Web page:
After the earthquake: a place of hope, fear and — most of all — perspective

By MARK WOODS, The Florida Times-Union

MILOT, Haiti — On the way to Haiti, the volunteers on CRUDEM medical teams often spend a night at a Red Carpet Inn in Fort Lauderdale.

The running joke is that it’s a one-star motel on the way down and a five-star hotel on the way back.

That’s what spending a week in Haiti does to you.

When you come home, nothing has changed and everything is different.

The people from Jacksonville who have been making this trip for years, volunteering at a hospital in a small town in northern Haiti, say this was true before the earthquake. But that sensation has been intensified ever since the morning of Jan. 12, when the fruit started to fall from the trees and the roads began to wobble like jelly.

While much of the country collapsed, Hopital Sacre Coeur in Milot emerged relatively unscathed, almost instantly going from a hospital with 73 beds to one with helicopters landing on a nearby soccer field and M*A*S*H-like tents filling with hundreds of earthquake victims.

John Lovejoy Jr., a retired orthopedic surgeon from Jacksonville, led a hastily assembled trip to Milot days after the earthquake. And he returned in mid-February, leading a 22-person orthopedic team on a trip that had been scheduled for months.

At the end of a week that was simultaneously exhausting and exhilarating, Ortho Team No. 7 gathered for a nightly meeting with several other teams representing the U.S.-based CRUDEM Foundation (Center for the Rural Development of Milot). And after running down the clinical details of the day, they tried to put their experience into words. Or, to be more accurate, a single word.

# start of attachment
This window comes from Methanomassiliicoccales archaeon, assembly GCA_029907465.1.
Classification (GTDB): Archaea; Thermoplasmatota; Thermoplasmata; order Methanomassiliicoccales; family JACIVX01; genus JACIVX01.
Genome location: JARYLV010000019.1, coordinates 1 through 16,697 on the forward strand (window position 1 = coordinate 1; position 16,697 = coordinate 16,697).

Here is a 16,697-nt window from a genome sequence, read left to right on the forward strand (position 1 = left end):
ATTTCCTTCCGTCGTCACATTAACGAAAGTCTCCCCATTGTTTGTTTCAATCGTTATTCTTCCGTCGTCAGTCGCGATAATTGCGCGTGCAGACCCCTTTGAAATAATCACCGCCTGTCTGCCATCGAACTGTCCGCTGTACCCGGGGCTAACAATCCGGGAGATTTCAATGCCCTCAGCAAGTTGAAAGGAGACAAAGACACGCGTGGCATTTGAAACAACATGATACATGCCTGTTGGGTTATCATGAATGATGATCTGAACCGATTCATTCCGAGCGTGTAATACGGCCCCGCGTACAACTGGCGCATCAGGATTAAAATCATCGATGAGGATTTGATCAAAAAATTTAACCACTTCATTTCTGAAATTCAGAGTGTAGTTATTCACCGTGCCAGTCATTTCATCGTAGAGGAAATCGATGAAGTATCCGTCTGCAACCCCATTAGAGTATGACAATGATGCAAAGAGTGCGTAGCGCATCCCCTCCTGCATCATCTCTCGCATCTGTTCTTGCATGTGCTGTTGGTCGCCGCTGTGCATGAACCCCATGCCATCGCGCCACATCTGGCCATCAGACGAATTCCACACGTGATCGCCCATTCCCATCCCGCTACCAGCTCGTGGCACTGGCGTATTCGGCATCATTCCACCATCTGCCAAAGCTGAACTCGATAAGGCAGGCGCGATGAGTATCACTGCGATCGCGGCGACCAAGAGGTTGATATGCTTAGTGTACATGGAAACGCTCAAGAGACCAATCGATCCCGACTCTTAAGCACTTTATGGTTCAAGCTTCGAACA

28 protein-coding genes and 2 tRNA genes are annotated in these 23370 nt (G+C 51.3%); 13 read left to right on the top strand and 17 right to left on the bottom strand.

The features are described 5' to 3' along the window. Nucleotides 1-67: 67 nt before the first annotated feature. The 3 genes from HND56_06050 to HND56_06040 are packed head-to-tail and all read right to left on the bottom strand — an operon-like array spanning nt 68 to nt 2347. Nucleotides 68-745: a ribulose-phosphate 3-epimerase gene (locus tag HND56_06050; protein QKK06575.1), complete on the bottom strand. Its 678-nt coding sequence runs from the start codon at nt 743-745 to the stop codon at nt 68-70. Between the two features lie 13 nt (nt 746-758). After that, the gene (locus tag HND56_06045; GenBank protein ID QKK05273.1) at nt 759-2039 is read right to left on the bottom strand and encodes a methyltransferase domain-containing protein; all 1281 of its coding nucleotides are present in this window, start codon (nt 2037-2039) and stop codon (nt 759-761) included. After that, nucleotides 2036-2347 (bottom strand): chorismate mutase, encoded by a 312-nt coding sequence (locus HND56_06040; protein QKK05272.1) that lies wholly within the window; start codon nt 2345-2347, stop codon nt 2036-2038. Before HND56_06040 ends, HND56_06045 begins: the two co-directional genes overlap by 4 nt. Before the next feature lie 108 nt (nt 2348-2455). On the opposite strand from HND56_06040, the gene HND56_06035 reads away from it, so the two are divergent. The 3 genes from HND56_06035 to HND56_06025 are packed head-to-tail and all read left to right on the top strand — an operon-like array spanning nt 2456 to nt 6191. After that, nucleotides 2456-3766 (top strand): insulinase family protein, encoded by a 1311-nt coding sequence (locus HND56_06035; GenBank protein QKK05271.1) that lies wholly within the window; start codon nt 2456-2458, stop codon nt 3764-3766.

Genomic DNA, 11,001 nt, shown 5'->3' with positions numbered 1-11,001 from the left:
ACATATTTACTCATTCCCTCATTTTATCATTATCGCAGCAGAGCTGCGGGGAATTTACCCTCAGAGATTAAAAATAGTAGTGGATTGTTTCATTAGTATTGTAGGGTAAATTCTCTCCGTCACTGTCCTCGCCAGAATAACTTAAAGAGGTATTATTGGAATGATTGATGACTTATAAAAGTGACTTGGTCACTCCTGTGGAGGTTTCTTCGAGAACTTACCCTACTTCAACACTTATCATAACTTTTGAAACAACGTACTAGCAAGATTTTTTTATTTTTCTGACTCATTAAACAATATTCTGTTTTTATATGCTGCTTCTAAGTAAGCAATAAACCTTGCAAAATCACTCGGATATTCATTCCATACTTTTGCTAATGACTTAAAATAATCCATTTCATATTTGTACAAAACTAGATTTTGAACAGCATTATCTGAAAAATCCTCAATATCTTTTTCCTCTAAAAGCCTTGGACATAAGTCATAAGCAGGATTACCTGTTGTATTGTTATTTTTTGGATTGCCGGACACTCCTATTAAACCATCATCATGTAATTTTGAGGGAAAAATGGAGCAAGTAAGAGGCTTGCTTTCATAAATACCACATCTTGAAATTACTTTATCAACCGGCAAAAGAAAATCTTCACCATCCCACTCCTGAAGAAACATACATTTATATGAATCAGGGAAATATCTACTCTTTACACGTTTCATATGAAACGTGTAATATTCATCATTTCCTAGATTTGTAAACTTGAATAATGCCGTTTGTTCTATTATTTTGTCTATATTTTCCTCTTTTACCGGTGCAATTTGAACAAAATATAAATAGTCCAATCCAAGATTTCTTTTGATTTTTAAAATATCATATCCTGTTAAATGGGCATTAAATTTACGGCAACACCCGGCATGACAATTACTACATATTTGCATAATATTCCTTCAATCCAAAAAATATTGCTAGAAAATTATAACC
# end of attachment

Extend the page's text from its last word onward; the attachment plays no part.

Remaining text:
It was the suggestion of Sister Marilee, one of three Catholic nuns living on the CRUDEM grounds. Instead of closing by saying a prayer, she asked that people throw out a single word to sum up what was on their minds. That, she said, would be their prayer.

“Sadness,” someone began.

One by one, words came from all around the room.

Home, support, humility, faith, love, hope, resilience, peace, courage, admiration, family, friendship, sorrow, dignity, unity, grace, exhaustion.

There was laughter, a pause, then more words.

The words piled up, each one connected by a common, unspoken word that hits you the second the small plane’s wheels touch down in Fort Lauderdale, and keeps hitting you at every turn.


“When I got home, I realized I didn’t necessarily miss some of the trappings of Western life,” said Bisi Ajala, a pediatric anesthesiologist at Shands Jacksonville. “I had not watched TV for an entire week. I didn’t have my cell phone. I barely had Internet access, and I had worked like a dog for the entire week. But I was happy.”

Going to Haiti changes the way you look at everything, from the roads you drive on to the food on your plate. It makes you appreciate what you have. But it’s more complex than that simple cliche.

It also makes you think about what the Haitians, some of the poorest people on earth, have.


Everyone on the team came home with stories about resiliency. The baby found alive under the nine bodies. The children in the pediatric ward. The old lady who has gone through a lifetime of Biblical-like calamities and somehow still has faith in God and humanity.

For David Balanky, it was a double amputee in Tent 3.

Balanky and his wife, Pat, have been making these trips for years. And even under normal times, if there is such a thing in Haiti, they leave impressed by the way the Haitian people endure adversity. And this time?

“Under these terrible, terrible conditions – crowding, living in tents that were leaking, food shortages, terrible wounds all around them – the people still had a ready smile,” Balanky said.

Especially Joseph.